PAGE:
Face Flags of Washington, Part 3: Seattle

Seattle, like its encompassing county and state, is represented by a flag with its namesake’s face — in this case, that of the Suquamish Chief Si’ahl (anglicized as Seattle). Si’ahl lived from c. 1786 to 1866. One photograph of him survives (detail above), taken by  L.B. Franklin in 1864.

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Flag of Seattle, adopted 1990

The flag was ostensibly designed by Boeing engineer and Seattle councilman Paul Kraabel (1933-2016), and adopted by City Ordinance 28207 on 16 July 1990:

A RESOLUTION expressing the intent of the Mayor and City Council of Seattle, to celebrate the best of athletic achievement and artistic expression through the City’s sponsorship of the Goodwill Games and Goodwill Arts Festival, and declaring Seattle to be The City of Goodwill, and adopting a city flag.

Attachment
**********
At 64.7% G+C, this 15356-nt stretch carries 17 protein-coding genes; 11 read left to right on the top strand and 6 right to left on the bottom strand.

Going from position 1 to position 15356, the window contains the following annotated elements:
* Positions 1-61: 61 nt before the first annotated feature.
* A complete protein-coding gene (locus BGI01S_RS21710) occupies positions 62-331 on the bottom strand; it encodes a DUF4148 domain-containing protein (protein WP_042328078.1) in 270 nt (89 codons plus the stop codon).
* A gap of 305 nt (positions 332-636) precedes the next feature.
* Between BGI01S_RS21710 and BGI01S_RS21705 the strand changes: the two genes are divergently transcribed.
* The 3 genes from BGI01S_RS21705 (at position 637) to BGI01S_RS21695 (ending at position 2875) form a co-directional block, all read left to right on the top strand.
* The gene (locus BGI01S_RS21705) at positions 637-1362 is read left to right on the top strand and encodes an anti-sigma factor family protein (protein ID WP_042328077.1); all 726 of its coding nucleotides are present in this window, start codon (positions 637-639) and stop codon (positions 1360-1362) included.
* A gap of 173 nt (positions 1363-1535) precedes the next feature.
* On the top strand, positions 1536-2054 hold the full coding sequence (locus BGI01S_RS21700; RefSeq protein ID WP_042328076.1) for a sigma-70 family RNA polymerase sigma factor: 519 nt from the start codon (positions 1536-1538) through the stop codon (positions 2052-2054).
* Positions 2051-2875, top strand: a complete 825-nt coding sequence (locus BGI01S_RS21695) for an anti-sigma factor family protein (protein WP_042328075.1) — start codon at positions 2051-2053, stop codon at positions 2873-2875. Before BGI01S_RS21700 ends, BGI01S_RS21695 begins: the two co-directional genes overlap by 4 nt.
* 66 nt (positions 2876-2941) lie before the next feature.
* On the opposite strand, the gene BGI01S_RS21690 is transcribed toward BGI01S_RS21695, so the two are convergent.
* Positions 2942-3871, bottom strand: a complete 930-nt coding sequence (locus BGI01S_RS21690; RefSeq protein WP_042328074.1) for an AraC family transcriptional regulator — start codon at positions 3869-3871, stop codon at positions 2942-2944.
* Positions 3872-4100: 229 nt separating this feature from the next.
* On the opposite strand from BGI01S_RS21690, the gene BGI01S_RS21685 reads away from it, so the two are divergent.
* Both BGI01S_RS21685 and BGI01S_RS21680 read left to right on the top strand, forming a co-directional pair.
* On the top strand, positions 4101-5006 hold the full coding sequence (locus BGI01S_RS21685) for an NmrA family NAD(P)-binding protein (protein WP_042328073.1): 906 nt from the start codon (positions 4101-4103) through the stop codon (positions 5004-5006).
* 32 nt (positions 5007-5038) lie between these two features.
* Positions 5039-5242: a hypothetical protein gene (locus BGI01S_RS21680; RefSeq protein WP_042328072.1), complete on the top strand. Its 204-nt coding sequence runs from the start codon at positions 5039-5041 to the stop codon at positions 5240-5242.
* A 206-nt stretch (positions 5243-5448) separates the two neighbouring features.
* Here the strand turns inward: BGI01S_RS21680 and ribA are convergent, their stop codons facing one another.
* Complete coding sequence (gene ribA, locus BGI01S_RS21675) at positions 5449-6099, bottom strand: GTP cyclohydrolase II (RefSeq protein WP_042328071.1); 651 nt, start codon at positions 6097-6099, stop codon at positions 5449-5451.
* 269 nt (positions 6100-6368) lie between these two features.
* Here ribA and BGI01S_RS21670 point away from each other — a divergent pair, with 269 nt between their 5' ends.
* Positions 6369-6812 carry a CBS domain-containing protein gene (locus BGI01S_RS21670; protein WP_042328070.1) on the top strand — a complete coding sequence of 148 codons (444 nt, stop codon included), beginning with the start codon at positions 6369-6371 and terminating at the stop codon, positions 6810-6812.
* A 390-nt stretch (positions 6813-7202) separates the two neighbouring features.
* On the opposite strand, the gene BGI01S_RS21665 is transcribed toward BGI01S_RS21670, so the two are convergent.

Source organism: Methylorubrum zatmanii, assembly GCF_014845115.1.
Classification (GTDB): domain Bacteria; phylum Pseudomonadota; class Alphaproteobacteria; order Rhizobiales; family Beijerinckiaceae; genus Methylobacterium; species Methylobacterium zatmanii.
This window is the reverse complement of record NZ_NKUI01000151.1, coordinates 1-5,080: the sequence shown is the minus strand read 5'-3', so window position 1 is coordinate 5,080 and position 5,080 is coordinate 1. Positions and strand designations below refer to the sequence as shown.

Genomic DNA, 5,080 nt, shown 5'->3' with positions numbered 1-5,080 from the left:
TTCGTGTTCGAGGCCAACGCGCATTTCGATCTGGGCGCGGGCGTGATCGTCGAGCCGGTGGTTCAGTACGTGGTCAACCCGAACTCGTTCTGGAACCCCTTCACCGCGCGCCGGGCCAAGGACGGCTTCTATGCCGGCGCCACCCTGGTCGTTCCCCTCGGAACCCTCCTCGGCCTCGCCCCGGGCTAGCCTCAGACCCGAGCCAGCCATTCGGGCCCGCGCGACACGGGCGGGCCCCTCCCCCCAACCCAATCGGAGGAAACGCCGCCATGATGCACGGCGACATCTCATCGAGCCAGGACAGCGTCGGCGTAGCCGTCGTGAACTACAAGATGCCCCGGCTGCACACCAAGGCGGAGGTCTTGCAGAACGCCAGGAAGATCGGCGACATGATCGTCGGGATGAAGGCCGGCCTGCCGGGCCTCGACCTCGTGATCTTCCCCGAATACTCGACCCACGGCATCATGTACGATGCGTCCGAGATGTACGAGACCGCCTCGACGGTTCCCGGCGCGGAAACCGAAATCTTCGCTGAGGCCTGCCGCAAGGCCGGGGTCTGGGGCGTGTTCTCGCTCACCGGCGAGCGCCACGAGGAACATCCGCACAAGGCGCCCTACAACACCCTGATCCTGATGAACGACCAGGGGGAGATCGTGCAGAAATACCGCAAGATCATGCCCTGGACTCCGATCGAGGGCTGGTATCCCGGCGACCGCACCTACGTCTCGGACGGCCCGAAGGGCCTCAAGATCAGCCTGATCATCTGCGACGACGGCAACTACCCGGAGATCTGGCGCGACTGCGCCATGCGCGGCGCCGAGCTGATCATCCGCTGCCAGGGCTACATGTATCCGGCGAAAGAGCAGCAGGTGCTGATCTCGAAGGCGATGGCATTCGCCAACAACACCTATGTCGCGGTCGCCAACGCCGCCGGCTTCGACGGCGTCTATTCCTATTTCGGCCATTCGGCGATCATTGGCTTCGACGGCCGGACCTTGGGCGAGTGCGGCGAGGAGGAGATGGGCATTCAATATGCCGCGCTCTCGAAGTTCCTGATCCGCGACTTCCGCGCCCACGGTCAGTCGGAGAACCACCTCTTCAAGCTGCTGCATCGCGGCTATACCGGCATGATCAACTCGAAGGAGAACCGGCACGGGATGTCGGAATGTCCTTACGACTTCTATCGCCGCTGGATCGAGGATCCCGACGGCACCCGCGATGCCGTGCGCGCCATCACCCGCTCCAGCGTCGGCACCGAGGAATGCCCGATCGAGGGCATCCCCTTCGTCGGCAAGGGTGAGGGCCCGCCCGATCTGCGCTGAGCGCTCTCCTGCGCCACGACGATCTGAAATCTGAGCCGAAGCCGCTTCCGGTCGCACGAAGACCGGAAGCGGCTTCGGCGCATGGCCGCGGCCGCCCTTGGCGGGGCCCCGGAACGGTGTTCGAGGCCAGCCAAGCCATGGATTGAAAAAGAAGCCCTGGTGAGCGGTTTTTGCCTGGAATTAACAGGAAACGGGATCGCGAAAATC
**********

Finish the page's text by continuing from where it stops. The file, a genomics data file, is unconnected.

The Goodwill Games were an international sports festival created by Ted Turner to promote cultural exchange between the Soviet Union and the US in reaction to the Olympic boycotts of the 1980s. 2,312 athletes from 34 countries competed in Seattle and other Washington cities in 1990, the first time the games were held in the US. Continue reading “Face Flags of Washington, Part 3: Seattle”

Face Flags of Washington, Part 2: King County

Washington state’s most populous county, King, also uses a flag with a face on it: a stylized portrait of the Rev. Martin Luther King, Jr.

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The flag was adopted in 2009 after over 20 years of efforts, lead by African American politicians and civil rights activists Ron Sims and Larry Gossett, to re-affiliate King County with Rev. King rather than its original namesake, US Vice President William Rufus Devane King.

It’s a fascinating story: Continue reading “Face Flags of Washington, Part 2: King County”